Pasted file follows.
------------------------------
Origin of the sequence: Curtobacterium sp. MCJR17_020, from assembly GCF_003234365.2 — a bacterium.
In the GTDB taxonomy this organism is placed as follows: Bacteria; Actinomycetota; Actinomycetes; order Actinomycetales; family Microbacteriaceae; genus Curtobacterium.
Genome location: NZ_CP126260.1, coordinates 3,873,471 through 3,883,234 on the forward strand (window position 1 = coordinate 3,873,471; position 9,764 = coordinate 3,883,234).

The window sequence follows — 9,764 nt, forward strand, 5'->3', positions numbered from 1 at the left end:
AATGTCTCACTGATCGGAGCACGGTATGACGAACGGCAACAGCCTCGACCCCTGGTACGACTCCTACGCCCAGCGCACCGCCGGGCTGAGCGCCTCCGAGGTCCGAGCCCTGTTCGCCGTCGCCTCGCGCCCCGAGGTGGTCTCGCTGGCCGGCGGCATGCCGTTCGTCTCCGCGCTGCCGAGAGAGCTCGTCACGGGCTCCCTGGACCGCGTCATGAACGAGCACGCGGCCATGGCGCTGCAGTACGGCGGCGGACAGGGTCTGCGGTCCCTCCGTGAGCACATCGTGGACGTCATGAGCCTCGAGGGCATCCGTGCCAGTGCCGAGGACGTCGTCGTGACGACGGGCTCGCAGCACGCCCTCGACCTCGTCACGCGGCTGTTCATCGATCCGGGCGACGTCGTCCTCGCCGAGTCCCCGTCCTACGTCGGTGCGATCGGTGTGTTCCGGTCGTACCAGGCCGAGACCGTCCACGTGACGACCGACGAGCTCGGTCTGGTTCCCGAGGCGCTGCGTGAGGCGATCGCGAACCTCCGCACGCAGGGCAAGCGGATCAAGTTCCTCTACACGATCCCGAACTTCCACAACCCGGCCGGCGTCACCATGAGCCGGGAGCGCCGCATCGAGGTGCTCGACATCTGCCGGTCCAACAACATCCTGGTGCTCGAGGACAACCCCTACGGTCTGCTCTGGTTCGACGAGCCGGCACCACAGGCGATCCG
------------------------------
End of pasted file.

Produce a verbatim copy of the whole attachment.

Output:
Origin of the sequence: Curtobacterium sp. MCJR17_020, from assembly GCF_003234365.2 — a bacterium.
In the GTDB taxonomy this organism is placed as follows: Bacteria; Actinomycetota; Actinomycetes; order Actinomycetales; family Microbacteriaceae; genus Curtobacterium.
Genome location: NZ_CP126260.1, coordinates 3,873,471 through 3,883,234 on the forward strand (window position 1 = coordinate 3,873,471; position 9,764 = coordinate 3,883,234).

The window sequence follows — 9,764 nt, forward strand, 5'->3', positions numbered from 1 at the left end:
AATGTCTCACTGATCGGAGCACGGTATGACGAACGGCAACAGCCTCGACCCCTGGTACGACTCCTACGCCCAGCGCACCGCCGGGCTGAGCGCCTCCGAGGTCCGAGCCCTGTTCGCCGTCGCCTCGCGCCCCGAGGTGGTCTCGCTGGCCGGCGGCATGCCGTTCGTCTCCGCGCTGCCGAGAGAGCTCGTCACGGGCTCCCTGGACCGCGTCATGAACGAGCACGCGGCCATGGCGCTGCAGTACGGCGGCGGACAGGGTCTGCGGTCCCTCCGTGAGCACATCGTGGACGTCATGAGCCTCGAGGGCATCCGTGCCAGTGCCGAGGACGTCGTCGTGACGACGGGCTCGCAGCACGCCCTCGACCTCGTCACGCGGCTGTTCATCGATCCGGGCGACGTCGTCCTCGCCGAGTCCCCGTCCTACGTCGGTGCGATCGGTGTGTTCCGGTCGTACCAGGCCGAGACCGTCCACGTGACGACCGACGAGCTCGGTCTGGTTCCCGAGGCGCTGCGTGAGGCGATCGCGAACCTCCGCACGCAGGGCAAGCGGATCAAGTTCCTCTACACGATCCCGAACTTCCACAACCCGGCCGGCGTCACCATGAGCCGGGAGCGCCGCATCGAGGTGCTCGACATCTGCCGGTCCAACAACATCCTGGTGCTCGAGGACAACCCCTACGGTCTGCTCTGGTTCGACGAGCCGGCACCACAGGCGATCCG